Ensuring Additions, Renovations and Repairs Comply with the Latest Code

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Ensuring Additions, Renovations and Repairs Comply with the Latest Code

Codes are constantly updated to reflect the best and safest practices

Long-term healthcare facility planning poses significant challenges, particularly given the rapid pace of change in the healthcare industry. While forecasting for tomorrow’s needs is difficult enough, these organizations are also challenged with ensuring any renovations or updates are made in compliance with the appropriate version of the code. When these renovations impact dated sections of older facilities, healthcare building (or facility) compliance can become especially difficult.

The codes are constantly updated to reflect the best and safest practices, so it is critical to ensure any type of change follows the correct code. These updates, however, can challenge facility managers who must ensure they not only reference the appropriate code, but also broadly view any changes accountable for how an update may impact related systems.

Flexibility for Repairs and Renovations

While in the past, facility managers had to make any updates in compliance with the newest version of the code, NFPA has provided a small bit of leniency. In a new chapter on Building Rehabilitation, NFPA 101 defines updates as “major” or “minor,” providing some variation in whether facility updates must comply with new code requirements. Certain repairs or renovations to existing healthcare facilities, as defined by Chapter 43, can be performed to meet the code that was met during initial construction.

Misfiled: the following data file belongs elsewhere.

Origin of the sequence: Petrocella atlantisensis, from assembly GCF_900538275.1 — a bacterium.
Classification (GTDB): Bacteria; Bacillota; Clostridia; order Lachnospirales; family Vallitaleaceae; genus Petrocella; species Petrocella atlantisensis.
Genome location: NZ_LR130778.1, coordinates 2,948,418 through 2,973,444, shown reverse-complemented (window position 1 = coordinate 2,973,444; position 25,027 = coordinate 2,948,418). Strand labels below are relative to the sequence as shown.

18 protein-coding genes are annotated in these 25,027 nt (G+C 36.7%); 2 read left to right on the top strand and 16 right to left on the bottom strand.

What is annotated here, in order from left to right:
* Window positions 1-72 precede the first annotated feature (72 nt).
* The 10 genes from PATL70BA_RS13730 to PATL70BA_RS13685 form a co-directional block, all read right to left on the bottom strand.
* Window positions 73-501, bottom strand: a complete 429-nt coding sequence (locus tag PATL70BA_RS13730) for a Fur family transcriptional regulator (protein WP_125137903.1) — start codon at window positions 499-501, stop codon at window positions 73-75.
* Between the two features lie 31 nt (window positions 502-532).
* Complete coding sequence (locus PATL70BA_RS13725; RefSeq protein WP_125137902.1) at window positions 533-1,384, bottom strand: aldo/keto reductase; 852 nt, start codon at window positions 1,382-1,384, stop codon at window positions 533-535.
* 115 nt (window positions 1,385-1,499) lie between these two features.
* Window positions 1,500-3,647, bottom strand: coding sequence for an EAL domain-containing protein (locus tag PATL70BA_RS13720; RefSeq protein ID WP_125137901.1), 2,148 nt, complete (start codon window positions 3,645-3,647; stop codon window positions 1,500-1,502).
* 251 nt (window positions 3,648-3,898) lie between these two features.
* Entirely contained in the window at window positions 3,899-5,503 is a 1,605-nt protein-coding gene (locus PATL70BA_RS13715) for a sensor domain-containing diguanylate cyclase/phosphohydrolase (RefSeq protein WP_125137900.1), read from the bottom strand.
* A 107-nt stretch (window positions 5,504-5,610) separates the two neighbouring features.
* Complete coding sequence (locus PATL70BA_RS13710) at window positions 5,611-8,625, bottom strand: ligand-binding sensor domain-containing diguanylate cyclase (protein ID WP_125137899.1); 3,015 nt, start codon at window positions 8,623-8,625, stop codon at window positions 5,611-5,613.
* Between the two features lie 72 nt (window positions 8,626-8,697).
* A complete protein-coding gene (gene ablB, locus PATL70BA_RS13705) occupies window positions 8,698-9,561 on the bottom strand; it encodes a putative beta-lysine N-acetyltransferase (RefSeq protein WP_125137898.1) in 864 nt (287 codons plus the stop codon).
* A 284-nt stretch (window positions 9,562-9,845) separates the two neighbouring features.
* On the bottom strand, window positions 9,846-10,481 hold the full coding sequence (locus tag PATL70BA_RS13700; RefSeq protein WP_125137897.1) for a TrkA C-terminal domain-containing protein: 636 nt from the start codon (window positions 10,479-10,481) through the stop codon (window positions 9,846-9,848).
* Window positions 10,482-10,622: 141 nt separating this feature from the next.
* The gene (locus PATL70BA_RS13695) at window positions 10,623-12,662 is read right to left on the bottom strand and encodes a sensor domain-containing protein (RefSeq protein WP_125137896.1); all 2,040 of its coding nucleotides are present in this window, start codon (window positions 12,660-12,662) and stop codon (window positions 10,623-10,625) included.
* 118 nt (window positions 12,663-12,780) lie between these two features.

Minor repairs, for example, might include touching up chipped paint on doors or replacing ceiling tiles damaged by a water leak. If the work is done with similar materials and does not reduce the level of code compliance, it is acceptable to maintain compliance with existing code requirements.

A renovation, on the other hand, includes strengthening or upgrading building elements, materials, equipment or fixtures, but does not result in a reconfiguration of the building spaces. An example of this type of renovation would be wallpapering an existing corridor wall for the first time. This work can also be done to meet existing code requirements, however, any new finishes must still meet new requirements. None of these changes can reduce the level of code compliance.

While NFPA does provide helpful examples to demonstrate the nature of repairs versus renovations, it is inevitable that additional unmentioned examples will lead to confusion. In these instances, it’s important to consider the intent of the code and the action taken to ensure the appropriate level of compliance is met.

Making Tough Choices in Meeting New Codes

Although this new chapter provides some leniency, CMS and NFPA took a tough stance in other areas and now require across-the-board updates to some critical systems. For example, many facilities right now are being challenged to find ways to perform ductwork damper testing even in inaccessible areas.

In the past, CMS and surveyors such as The Joint Commission made allowances for certain locations that were inaccessible, stating it would not be reasonable to expect facility managers to perform a damper test in those areas. However, when CMS adopted the 2012 edition of NFPA 101, it included a blanket requirement that all dampers must be accessible, tested and documented during the mandated tests performed every six years.